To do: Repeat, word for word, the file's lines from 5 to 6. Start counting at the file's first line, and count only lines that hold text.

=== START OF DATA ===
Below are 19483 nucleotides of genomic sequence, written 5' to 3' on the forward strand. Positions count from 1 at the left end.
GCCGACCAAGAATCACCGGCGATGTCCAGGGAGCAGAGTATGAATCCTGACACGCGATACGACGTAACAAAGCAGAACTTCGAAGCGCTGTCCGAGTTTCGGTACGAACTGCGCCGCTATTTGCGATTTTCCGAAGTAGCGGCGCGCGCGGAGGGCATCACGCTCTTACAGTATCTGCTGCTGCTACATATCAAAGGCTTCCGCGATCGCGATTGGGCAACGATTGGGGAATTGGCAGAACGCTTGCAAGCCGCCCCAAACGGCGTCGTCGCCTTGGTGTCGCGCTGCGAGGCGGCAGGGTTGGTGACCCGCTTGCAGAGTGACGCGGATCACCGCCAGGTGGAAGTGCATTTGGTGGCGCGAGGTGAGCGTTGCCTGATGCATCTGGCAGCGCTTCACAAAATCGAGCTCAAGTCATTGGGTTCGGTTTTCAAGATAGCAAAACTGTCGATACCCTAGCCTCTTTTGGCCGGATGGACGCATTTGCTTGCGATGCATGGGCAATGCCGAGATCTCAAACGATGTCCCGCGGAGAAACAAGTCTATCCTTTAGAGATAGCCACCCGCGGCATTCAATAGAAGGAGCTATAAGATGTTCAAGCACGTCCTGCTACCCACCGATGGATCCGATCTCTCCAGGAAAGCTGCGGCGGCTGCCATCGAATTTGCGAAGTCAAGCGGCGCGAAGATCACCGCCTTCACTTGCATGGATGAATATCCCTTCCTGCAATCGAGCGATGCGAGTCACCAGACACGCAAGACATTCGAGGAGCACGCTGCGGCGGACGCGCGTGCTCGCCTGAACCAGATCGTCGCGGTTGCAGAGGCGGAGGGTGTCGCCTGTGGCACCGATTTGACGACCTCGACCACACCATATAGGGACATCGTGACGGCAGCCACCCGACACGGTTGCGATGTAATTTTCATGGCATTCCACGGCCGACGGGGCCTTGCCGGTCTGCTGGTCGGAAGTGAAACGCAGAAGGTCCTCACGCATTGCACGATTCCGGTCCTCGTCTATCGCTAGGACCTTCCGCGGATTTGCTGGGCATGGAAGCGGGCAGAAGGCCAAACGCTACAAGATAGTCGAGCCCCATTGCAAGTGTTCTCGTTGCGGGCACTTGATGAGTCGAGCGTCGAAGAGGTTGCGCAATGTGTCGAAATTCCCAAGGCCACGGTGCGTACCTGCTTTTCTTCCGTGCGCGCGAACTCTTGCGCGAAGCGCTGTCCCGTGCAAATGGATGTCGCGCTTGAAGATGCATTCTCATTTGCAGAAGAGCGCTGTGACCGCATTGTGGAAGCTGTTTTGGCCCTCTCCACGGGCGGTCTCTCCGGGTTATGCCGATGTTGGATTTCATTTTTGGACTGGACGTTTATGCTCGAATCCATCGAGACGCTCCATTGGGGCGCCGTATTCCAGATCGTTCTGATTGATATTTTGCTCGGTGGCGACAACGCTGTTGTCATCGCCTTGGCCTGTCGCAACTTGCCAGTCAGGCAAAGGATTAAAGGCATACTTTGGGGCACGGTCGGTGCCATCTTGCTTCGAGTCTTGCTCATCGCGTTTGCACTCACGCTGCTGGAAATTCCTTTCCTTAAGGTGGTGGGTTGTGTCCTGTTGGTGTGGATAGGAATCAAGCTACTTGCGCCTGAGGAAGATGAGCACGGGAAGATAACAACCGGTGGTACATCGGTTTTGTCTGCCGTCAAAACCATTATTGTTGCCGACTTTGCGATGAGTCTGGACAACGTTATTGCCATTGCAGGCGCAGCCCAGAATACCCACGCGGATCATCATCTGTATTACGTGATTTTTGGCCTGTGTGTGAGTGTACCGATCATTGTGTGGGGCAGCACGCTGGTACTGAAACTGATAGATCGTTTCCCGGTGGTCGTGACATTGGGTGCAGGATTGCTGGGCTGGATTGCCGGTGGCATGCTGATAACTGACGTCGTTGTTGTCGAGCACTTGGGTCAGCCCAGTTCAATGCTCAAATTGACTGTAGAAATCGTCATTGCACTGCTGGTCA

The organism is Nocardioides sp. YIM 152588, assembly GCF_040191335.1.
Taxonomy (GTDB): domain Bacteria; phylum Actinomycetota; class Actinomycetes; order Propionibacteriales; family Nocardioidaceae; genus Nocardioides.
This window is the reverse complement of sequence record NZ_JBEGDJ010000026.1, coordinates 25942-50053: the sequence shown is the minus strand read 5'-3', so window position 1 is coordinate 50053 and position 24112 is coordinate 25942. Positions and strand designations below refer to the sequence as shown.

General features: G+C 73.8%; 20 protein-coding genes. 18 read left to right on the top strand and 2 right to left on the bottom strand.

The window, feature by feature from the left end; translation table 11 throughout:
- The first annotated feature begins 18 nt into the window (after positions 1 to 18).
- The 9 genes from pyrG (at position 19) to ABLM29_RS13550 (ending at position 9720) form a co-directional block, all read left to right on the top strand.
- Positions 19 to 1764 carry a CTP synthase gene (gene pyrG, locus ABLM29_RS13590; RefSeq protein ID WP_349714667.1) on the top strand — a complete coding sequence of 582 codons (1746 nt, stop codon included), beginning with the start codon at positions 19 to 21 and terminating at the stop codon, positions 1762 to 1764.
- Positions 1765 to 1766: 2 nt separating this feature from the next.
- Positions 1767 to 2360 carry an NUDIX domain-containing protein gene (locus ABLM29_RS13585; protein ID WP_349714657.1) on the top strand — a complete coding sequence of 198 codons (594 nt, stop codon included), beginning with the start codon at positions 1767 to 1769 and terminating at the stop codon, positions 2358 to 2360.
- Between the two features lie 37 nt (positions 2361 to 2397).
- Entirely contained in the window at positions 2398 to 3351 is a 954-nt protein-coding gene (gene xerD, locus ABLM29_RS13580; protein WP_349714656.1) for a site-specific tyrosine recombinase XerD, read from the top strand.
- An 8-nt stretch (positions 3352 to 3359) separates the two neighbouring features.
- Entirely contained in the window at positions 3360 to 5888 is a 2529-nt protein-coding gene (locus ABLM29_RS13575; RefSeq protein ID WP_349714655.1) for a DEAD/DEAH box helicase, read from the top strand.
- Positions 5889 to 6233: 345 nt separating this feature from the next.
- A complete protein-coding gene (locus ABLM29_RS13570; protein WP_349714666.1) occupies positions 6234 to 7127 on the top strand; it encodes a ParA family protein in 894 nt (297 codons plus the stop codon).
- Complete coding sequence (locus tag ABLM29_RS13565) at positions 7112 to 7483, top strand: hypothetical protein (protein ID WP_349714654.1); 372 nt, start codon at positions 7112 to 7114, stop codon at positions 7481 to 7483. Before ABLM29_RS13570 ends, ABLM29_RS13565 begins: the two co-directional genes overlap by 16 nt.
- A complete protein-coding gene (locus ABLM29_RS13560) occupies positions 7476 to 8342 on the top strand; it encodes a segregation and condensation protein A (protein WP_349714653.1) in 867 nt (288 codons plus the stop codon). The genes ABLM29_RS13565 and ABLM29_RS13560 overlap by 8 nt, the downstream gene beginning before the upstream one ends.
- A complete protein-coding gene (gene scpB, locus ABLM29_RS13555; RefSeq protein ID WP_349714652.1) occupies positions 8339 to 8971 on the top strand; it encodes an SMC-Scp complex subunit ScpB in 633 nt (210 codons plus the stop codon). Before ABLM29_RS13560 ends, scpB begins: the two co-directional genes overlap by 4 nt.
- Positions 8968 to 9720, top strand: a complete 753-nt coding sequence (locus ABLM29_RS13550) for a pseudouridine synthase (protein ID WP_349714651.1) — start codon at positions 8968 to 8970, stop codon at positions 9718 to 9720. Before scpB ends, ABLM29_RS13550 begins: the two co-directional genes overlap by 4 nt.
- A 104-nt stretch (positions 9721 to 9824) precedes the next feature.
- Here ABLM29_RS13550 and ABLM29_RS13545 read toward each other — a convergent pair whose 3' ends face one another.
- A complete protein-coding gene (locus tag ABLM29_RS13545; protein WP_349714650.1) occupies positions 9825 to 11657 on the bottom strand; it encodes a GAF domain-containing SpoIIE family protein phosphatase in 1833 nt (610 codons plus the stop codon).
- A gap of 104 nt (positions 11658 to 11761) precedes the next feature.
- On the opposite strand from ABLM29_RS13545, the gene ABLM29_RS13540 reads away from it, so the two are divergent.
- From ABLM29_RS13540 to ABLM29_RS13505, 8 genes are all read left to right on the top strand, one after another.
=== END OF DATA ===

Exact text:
This window is the reverse complement of sequence record NZ_JBEGDJ010000026.1, coordinates 25942-50053: the sequence shown is the minus strand read 5'-3', so window position 1 is coordinate 50053 and position 24112 is coordinate 25942. Positions and strand designations below refer to the sequence as shown.

General features: G+C 73.8%; 20 protein-coding genes. 18 read left to right on the top strand and 2 right to left on the bottom strand.